This is probably the strangest museum I’ve ever visited, and when I say it, I mean it.
Musée de la chasse et de la nature (“hunting and nature”) was founded in 1964 by François and Jacqueline Sommer – wealthy industrialists passionate with hunting (obviously). The museum is placed in Hôtel de Guénégaud – a 17th-century building, which was created by an architect François Mansart for Jean-François de Guénégaud des Brosses, secrétaire du Roi, maître des Comptes and conseiller d’État between 1651 and 1655. Since 2002, it is also housed in the Hôtel de Mongelas (1703).
The museum’s collection is a mix of ancient and contemporary objects and it can be divided into three themes:
- Weapons and hunting accessories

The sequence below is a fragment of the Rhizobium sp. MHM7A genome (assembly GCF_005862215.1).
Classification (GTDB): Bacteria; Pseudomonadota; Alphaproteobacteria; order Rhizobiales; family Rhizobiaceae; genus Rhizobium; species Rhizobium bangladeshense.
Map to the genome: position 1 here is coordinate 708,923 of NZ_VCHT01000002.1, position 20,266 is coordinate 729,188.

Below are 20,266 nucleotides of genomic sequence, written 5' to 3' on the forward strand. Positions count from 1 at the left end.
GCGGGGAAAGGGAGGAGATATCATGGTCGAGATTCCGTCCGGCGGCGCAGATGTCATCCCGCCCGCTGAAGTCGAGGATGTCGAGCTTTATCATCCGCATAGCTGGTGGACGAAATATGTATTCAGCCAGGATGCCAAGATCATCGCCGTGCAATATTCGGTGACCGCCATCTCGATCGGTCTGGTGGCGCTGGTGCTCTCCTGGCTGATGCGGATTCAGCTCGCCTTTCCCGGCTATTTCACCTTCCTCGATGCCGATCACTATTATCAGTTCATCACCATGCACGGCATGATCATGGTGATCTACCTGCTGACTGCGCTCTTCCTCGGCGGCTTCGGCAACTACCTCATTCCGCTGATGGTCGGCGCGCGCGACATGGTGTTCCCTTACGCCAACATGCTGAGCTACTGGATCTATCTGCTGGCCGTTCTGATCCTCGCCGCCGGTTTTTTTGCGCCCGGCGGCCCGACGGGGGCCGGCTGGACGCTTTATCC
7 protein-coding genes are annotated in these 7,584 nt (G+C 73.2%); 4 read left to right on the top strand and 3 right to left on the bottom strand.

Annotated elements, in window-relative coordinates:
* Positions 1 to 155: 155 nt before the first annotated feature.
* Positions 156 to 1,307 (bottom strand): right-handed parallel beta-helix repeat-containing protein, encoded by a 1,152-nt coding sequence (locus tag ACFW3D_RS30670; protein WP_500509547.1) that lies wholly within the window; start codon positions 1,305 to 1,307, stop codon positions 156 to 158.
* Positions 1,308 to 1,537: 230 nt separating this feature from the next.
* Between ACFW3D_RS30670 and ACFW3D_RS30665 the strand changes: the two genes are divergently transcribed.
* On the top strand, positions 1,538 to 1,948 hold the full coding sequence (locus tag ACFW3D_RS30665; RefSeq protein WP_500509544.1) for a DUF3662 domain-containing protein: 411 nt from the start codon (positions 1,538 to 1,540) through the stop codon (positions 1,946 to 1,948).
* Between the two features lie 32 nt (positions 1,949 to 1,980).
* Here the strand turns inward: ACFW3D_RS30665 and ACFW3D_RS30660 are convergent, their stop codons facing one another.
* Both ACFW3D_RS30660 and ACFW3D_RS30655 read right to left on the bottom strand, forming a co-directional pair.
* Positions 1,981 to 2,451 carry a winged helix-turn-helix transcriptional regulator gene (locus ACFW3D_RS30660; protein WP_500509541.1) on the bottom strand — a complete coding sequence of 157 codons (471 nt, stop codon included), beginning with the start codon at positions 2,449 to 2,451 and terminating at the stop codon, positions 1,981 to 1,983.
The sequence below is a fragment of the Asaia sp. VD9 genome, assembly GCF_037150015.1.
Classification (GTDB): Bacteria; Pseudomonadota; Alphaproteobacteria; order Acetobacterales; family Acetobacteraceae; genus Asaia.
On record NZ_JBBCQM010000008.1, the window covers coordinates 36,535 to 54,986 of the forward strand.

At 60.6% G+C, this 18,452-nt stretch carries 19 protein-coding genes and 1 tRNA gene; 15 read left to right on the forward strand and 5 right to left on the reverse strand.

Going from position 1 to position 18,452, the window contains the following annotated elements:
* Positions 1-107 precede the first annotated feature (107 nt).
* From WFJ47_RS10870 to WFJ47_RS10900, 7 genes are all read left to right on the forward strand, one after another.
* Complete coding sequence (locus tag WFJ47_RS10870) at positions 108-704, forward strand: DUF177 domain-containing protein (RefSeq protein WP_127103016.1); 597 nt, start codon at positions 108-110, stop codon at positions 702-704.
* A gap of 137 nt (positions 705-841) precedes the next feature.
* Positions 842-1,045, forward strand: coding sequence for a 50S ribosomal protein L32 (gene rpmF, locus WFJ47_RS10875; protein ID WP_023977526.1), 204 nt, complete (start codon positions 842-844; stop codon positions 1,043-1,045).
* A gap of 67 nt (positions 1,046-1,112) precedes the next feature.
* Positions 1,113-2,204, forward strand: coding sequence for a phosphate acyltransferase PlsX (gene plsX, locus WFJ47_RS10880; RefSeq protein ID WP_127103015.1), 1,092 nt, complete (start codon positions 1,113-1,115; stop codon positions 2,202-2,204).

- Hunting products/taxidermy
- Paintings and sculptures
But now let’s talk feelings which this place is causing. First of all, if you are an animal right defender or someone with a particularly tender soul, this is probably the wrong place for you. Because it’s creepy. But curious. But creepy!
From the very first minute to the end of your trip, you have a feeling of being inside a mix of a haunted house and a lodge of Robin Hood, as you are surrounded by
dead taxidermied animals, horns, guns, pages from botanical books, wooden floors-walls-everything, as well as medieval furniture, maps with mysterious routes, victorian gobelins and sculptures. Also be ready to see some unicorns and meet the Jägermeister deer and Puppy of Jeff Koons.
Official website: chassenature.org
Address: 62 Rue des Archives, 75003 Paris.
Opening hours: Daily from 11am to 6pm, except Mondays and public holidays.